From our perspective in the 21st century, it might not be apparent why HP used a PCB to create a 32-kbit ROM. It’s because IC ROMs had not yet been invented and the IC technology of the late 1960s was far from being able to create a 32-kbit ROM. It was clear that future desktop computer generations would need a better ROM technology, because the PCB ROM was already at its capacity limit.
Negrete recognized that his growth plans for Loveland would likely require some extra oomph from semiconductor manufacturing, so he hired Ed Shideler to start up an IC facility at HP Loveland. Shideler had worked at Fairchild and Transitron, so he had commercial semiconductor fabrication experience. He assembled a team of design engineers, process engineers, packaging engineers, and a couple of summer students to cobble together a bipolar semiconductor fab. The Loveland semiconductor lab’s early developments included some bipolar IC designs and thin-film devices such as laser-trimmed resistor networks and microwave devices. Loveland fab team members visited various HP fabs in California to pick up semiconductor fabrication know-how.
Two of the engineers on that HP Loveland semiconductor team were Larry Lopp and Virgil Laing. Lopp was one of the people traveling regularly to California to soak up HP’s existing semiconductor manufacturing knowledge. He could see that next-generation calculators would need much denser ICs and started looking at PMOS, then the highest-density semiconductor process technology, but he soon saw that PMOS ICs would be too slow to meet HP Loveland’s goals. Like IBM, HP Loveland needed fast and dense ICs.
The answer to this problem came in the form of a 4-page ISSCC paper that came sailing over Lopp’s bookshelf one day in 1969, tossed by Virgil Laing. “Look at this.” said Laing. The paper detailed IBM’s efforts in developing an NMOS IC process. Lopp read the paper and said, “We can do this.” Spurred by IBM’s NMOS paper, HP Loveland’s IC-development group planned on developing its own NMOS IC technology to get the speed and easy TTL interfacing offered by NMOS circuits.
Engineers at HP Labs in Palo Alto had been experimenting with NMOS technology and had developed some test devices. HP Loveland decided to start by trying to replicate the HP Labs technology. Tom Ligon, who had worked on manufacturing-yield problems with the HP 9100A’s PCB ROM board, obtained photo masks from HP Labs and tried to replicate the test devices. None of the first NMOS transistors fabricated in Colorado worked. They were all dead.
Ligon’s analysis of the problem suggested that the NMOS fabrication processes had to be at least an order of magnitude cleaner than bipolar processing to produce working devices, because the NMOS gate oxide was being contaminated with ions from the etching chemicals. Better cleaning procedures removed some of the contaminants, and working devices started to appear on test wafers. By 1970, the HP Loveland fab was making working NMOS ICs and had characterized enough of these parts so that Dave Maitland, another HP engineer on the NMOS project, was able to write an article about NMOS fabrication that appeared in the December 1970 issue of “Electronics” magazine.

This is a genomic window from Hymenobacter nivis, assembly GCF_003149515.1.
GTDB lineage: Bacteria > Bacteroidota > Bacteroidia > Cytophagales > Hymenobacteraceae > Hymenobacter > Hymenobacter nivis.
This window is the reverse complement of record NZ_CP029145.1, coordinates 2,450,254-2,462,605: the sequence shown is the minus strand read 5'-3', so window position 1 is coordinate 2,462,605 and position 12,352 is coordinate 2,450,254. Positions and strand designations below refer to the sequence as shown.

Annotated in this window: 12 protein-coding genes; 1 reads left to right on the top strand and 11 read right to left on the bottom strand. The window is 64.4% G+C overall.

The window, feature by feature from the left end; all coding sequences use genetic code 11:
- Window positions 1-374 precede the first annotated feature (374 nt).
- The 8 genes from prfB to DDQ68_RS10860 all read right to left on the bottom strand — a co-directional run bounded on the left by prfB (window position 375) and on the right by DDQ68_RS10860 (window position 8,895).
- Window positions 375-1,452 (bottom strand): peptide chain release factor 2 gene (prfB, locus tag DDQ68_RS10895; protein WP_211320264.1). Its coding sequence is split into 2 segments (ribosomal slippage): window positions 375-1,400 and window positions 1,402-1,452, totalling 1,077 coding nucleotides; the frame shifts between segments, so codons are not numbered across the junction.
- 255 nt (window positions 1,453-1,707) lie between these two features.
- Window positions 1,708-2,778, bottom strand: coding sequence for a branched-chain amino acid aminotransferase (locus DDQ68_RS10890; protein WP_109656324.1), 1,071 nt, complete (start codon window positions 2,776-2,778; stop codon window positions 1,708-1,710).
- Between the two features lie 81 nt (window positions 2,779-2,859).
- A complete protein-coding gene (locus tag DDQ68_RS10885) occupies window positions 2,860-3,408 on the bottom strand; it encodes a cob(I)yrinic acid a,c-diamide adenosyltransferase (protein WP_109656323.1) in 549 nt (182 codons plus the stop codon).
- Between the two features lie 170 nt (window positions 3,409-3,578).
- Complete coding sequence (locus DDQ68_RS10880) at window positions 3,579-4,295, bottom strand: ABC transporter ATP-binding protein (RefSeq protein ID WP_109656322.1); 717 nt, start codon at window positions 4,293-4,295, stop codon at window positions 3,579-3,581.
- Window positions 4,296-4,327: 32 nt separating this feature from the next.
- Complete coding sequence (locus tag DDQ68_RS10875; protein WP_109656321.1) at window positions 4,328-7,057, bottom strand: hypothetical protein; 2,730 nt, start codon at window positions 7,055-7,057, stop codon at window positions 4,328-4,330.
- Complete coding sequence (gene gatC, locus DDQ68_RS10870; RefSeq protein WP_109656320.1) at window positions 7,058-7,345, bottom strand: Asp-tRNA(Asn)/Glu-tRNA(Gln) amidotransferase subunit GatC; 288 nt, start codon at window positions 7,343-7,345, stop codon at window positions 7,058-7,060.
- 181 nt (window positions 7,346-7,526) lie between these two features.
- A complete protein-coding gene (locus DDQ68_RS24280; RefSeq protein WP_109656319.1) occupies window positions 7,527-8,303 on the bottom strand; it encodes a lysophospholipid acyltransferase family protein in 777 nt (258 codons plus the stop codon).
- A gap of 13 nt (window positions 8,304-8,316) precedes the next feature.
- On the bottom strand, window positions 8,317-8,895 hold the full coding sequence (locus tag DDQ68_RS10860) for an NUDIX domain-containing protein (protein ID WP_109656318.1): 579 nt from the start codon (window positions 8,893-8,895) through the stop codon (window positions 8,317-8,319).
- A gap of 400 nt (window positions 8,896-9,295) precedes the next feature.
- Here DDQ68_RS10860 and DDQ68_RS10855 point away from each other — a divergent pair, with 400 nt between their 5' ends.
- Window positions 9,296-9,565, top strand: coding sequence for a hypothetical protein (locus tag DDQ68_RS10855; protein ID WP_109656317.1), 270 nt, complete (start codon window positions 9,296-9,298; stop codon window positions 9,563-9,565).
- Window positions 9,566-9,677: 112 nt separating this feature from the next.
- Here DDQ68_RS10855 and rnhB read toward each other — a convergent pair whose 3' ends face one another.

Tom Haswell, who joined HP Loveland in 1970, got the job of finding a way to make NMOS ICs manufacturable. Although Ligon’s work had reduced the problems of initial MOSFET poisoning during fabrication, sodium contamination continued to plague the NMOS process. Sodium atoms, an ever-present contaminant, poison and disable NMOS transistors by riding the electric fields inside the IC and coming to rest in the MOSFET gates, altering the gate thresholds so that the NMOS transistors often failed to work at all.
Haswell eventually succeeded by specifying purer raw materials (especially aluminum for the interconnect, a problem that Frank Wanlass had identified at Fairchild eight years earlier) and by adding a back-gate bias voltage that provided an antidote to the sodium poisoning by increasing the MOSFETs’ threshold voltage. Although the NMOS transistors were still somewhat ill with sodium poisoning, the back-gate bias countered the effects of the sodium contaminants. Back-gate bias remained the industry’s solution to sodium gate poisoning until ion implantation was developed. Haswell’s success in taming the NMOS process led to HP Loveland’s development of the semiconductor industry’s first 4-kbit ROM IC. HP Loveland’s 9800 series (9810, 9820, 9821, and 9830) calculators had a voracious appetite for ROMs. In fact, the division created a lucrative business in selling add-on software in the form of plug-in option ROMs for its desktop calculators. As a result, the HP Loveland NMOS fab quickly became the largest NMOS production facility in the world.